We humans keep trying to find strategies:  we divvy up the territory into districts, we issue shares to companies and describe rights, we delve into history and tell stories about who did what, we try to exclude some of the parties involved -- but always the driving force is control, profit, like a consuming fire generating black-hearted smoke.  People think they can move to Valier and find a calm, safe place to live next to a pretty little lake.  Illusion.  Always the illusions.

I had the idea that my little bunkhouse would be a fun place for company to sleep.  They find it too primitive by half.  I thought I might develop a kind of studio in the big building, but the roof is caving.  Always the plans.  Always the potential.  

Monday, April 22, 2013


I googled this unlikely combination and found a wealth of valuable thinking.  Of course, I’m more a Taoist than I am Christian anyway, unless you mean expertise in Taoist writings.  I just mean I depend on “felt” concepts as much as books/authorities.  The head of the google list (after the paid entry) was  http://thetaobums.com/  where there are ongoing discussions.  Almost everyone posting is male.  Interestingly, one of the most vivid voices is a handsome man from Portugal, a most “macho” country.  I would not have expected a Taoist there. 

In ten minutes of cruising these are the issues relevant to thinking about porn that I found:

separation from other human beings
feeling bad about oneself
bad practices in the industry (victimization of the actors)
cultural pressure to feel badly about it
being out of control of oneself
bad karma
prevents satisfaction of the “real” hunger -- it’s a diversion, a symptom, a means
being controlled by underlying biology (esp. male/female)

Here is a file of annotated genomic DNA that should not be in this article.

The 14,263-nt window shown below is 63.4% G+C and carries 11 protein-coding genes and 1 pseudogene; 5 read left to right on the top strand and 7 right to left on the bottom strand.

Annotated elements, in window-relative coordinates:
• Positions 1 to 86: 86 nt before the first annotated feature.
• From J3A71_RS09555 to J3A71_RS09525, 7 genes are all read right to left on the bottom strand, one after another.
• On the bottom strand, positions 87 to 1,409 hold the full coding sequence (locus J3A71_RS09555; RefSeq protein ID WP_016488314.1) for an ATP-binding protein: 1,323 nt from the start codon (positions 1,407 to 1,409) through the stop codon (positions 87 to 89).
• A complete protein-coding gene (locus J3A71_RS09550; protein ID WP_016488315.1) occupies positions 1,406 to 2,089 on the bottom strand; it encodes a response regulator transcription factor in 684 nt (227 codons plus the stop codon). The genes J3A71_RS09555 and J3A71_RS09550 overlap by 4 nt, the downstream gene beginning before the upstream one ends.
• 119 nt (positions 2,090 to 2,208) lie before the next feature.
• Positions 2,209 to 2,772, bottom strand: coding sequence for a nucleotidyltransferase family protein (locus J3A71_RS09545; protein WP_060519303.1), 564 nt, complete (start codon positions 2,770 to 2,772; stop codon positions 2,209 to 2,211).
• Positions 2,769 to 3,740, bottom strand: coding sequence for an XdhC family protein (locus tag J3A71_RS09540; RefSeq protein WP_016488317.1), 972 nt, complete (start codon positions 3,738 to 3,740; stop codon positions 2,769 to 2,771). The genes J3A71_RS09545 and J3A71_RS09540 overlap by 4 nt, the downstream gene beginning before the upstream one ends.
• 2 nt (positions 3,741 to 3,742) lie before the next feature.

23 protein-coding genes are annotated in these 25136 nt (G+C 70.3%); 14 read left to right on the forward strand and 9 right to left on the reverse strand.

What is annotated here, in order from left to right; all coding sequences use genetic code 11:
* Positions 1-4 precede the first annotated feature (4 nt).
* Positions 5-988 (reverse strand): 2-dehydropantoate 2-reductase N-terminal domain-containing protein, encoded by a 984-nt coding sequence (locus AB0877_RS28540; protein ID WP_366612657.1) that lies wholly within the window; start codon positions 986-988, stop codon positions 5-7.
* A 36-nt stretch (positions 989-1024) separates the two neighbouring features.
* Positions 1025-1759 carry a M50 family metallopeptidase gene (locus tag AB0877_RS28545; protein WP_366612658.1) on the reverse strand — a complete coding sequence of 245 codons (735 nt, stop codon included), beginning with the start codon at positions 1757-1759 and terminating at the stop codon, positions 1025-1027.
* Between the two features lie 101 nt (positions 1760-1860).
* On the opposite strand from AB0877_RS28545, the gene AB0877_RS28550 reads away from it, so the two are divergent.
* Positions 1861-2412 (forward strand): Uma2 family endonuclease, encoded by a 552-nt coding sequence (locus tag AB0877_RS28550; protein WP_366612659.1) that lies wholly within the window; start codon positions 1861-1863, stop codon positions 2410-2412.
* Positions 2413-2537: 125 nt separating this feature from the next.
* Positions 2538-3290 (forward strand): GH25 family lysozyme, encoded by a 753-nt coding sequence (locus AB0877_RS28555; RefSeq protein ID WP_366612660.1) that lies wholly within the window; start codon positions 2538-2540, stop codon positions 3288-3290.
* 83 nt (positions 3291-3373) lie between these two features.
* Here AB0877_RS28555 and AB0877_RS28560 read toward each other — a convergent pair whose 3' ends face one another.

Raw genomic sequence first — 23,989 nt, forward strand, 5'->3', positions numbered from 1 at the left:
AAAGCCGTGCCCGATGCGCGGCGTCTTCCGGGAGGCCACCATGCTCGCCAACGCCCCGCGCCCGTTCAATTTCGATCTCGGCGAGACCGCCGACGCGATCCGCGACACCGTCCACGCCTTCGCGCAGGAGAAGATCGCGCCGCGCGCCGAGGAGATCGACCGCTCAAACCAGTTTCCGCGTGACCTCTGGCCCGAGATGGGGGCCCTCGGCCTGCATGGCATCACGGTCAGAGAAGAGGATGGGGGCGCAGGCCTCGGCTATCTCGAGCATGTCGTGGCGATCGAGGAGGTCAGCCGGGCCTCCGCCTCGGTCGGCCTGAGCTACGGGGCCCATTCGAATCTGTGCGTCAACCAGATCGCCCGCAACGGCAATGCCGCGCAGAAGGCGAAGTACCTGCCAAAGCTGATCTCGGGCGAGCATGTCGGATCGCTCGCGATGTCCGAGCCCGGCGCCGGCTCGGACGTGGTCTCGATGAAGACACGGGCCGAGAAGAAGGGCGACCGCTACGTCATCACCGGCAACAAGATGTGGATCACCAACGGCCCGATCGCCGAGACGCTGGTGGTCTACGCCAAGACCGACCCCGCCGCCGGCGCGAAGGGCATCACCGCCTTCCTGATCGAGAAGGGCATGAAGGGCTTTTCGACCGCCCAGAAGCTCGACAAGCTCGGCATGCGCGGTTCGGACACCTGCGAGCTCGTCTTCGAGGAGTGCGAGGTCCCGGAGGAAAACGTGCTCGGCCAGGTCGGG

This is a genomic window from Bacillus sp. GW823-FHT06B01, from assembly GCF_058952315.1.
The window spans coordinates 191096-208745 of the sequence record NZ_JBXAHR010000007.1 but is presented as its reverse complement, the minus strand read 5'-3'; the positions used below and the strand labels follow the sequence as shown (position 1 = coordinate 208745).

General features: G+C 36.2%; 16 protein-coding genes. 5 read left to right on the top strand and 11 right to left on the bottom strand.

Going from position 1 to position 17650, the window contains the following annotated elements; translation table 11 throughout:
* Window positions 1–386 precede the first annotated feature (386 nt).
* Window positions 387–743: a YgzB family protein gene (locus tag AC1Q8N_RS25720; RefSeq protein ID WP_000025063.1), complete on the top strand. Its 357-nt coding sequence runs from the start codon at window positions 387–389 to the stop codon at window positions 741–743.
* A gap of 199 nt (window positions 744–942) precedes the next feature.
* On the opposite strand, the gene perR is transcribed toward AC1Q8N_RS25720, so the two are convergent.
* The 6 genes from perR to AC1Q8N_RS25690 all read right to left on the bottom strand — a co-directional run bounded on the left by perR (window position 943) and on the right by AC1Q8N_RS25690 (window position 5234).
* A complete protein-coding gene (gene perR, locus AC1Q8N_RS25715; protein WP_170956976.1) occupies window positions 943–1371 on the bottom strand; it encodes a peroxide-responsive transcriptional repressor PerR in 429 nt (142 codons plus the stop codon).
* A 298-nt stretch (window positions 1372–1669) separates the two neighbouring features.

The goal of Taoism, as I understand it, is both freedom and harmony.  “We” (Americans) tend to find these two mutually exclusive, to assume that freedom must amount to fighting our way out of confining circumstances, like being born, and that this struggle means foregoing safety because growth comes from risk rather than harmony.

There is nothing I saw in the Taoist discussion about “writing about illegal sexual activity” because the guide is not in written law.  Rather the guide is within the “felt” world of the person and its effect on that person’s behavior.  This is not about police coming to knock on your door and impound all your copies of Playboy or Playgirl.  This is about waking up in the morning feeling “icky” (their word), regretful, and sore.  It’s about being out of control, avoiding reality by settling for illusion.  

If one is happily perusing photos or videos or whatever even though they might shock your neighbors, then there’s just nothing wrong with it.  If one is creating it without damage to oneself or others, then it’s simply another art form.

These Taoist discussers do understand that porn is an aid to wanking.   It IS arousing.  That’s the POINT.   But what’s wrong with being aroused?  It’s the behavior that results that counts.  Maybe a guy is a sperm donor in a small closet, trying to get his wife pregnant in vitro, or maybe he’s a donor for commercial purposes.  In this use porn is more often images than words.  Top of the google list I got (you might not get the same list since it’s controlled by algorithms) was a Chinese company marketing a detector of image porn for the purpose of censoring.  The opium of the masses.  Male, anyway.   First: porn, second: control.